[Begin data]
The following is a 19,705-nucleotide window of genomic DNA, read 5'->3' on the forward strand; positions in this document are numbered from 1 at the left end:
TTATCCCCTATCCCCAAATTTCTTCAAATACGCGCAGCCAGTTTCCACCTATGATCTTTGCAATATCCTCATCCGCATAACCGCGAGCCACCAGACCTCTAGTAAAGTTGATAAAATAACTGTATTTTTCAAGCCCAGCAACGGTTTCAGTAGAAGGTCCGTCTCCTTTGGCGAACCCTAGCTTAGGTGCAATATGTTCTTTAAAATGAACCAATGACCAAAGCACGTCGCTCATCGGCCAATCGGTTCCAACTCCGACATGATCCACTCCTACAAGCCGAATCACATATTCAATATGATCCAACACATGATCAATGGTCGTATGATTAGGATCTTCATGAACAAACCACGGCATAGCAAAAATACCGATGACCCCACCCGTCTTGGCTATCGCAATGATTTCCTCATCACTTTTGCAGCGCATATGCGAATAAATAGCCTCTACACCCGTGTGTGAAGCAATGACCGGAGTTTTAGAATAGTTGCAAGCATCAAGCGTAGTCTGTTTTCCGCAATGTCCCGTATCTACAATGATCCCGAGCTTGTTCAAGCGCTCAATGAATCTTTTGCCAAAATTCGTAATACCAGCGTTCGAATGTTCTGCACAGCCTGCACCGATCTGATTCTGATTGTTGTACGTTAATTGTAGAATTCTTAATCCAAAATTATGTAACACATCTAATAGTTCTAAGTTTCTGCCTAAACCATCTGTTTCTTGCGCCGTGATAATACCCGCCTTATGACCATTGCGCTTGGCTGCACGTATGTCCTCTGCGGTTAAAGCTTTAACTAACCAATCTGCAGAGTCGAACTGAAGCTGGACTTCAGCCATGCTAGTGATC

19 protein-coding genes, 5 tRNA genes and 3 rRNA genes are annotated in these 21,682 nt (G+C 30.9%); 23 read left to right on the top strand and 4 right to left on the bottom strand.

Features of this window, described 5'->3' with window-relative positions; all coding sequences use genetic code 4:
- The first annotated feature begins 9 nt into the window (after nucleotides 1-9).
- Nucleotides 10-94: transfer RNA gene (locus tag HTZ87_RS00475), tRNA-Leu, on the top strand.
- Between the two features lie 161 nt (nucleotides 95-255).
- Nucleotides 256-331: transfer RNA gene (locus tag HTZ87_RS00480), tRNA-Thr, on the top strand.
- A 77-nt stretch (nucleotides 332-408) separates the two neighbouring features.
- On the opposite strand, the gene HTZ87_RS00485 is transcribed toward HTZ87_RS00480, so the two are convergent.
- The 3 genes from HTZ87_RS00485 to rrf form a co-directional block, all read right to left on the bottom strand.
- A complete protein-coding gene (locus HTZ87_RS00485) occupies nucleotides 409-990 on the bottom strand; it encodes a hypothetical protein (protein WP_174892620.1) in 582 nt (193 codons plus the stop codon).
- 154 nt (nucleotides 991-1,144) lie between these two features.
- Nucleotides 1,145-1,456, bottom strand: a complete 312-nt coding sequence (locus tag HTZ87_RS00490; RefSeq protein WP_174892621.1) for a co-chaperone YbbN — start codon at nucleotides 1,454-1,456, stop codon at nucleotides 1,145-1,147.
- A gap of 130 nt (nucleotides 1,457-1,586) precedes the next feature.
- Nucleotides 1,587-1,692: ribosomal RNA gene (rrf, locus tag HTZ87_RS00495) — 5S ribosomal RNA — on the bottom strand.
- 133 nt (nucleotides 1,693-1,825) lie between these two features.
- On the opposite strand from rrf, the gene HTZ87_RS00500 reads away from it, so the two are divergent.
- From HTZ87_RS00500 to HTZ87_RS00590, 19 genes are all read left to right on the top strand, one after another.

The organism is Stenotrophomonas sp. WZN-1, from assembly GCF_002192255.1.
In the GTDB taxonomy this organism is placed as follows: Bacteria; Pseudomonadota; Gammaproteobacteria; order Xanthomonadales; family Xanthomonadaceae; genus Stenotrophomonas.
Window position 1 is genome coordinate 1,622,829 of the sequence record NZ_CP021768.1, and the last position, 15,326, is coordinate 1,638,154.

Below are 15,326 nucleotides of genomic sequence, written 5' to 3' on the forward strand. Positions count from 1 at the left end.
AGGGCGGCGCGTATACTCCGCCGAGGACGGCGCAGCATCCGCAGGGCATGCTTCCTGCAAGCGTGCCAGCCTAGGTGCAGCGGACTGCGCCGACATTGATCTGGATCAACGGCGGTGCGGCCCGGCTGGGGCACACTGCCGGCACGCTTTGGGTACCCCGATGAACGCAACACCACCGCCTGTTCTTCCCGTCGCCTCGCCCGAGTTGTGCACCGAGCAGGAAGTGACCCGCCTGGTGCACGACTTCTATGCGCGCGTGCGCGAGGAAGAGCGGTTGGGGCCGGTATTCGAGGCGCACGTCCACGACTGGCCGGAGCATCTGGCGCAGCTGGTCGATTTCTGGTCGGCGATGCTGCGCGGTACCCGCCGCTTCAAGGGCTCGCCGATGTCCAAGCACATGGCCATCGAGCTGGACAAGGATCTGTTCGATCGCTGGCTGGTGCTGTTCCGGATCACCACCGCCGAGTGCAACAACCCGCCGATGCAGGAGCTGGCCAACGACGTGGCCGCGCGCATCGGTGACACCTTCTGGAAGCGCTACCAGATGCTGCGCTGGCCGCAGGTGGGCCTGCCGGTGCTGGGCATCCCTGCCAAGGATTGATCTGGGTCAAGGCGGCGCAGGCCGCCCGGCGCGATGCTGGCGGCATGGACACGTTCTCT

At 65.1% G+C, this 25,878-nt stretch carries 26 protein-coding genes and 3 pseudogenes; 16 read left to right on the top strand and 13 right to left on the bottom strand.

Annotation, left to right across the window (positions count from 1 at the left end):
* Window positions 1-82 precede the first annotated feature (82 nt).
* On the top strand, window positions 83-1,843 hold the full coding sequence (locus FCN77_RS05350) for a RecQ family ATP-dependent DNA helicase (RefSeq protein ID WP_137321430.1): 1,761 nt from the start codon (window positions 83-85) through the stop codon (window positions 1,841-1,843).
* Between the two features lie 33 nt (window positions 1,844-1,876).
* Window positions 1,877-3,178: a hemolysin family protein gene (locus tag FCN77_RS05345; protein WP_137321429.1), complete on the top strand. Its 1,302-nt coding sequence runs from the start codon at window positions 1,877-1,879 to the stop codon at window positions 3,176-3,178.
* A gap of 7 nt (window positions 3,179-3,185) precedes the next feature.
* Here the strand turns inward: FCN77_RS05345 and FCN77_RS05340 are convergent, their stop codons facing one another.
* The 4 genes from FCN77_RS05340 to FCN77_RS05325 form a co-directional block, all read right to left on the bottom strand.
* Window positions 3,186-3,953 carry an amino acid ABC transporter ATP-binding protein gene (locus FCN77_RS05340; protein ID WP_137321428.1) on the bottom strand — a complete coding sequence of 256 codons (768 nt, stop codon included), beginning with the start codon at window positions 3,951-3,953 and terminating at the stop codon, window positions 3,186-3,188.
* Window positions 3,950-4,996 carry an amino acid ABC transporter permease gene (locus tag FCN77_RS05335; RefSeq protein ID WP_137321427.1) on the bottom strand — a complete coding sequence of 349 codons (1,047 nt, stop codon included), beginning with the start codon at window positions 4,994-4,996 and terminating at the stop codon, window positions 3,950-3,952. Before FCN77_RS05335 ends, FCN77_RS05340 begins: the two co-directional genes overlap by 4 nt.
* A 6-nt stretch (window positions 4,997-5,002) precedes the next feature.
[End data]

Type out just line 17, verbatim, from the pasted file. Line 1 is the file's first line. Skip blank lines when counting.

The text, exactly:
- 133 nt (nucleotides 1,693-1,825) lie between these two features.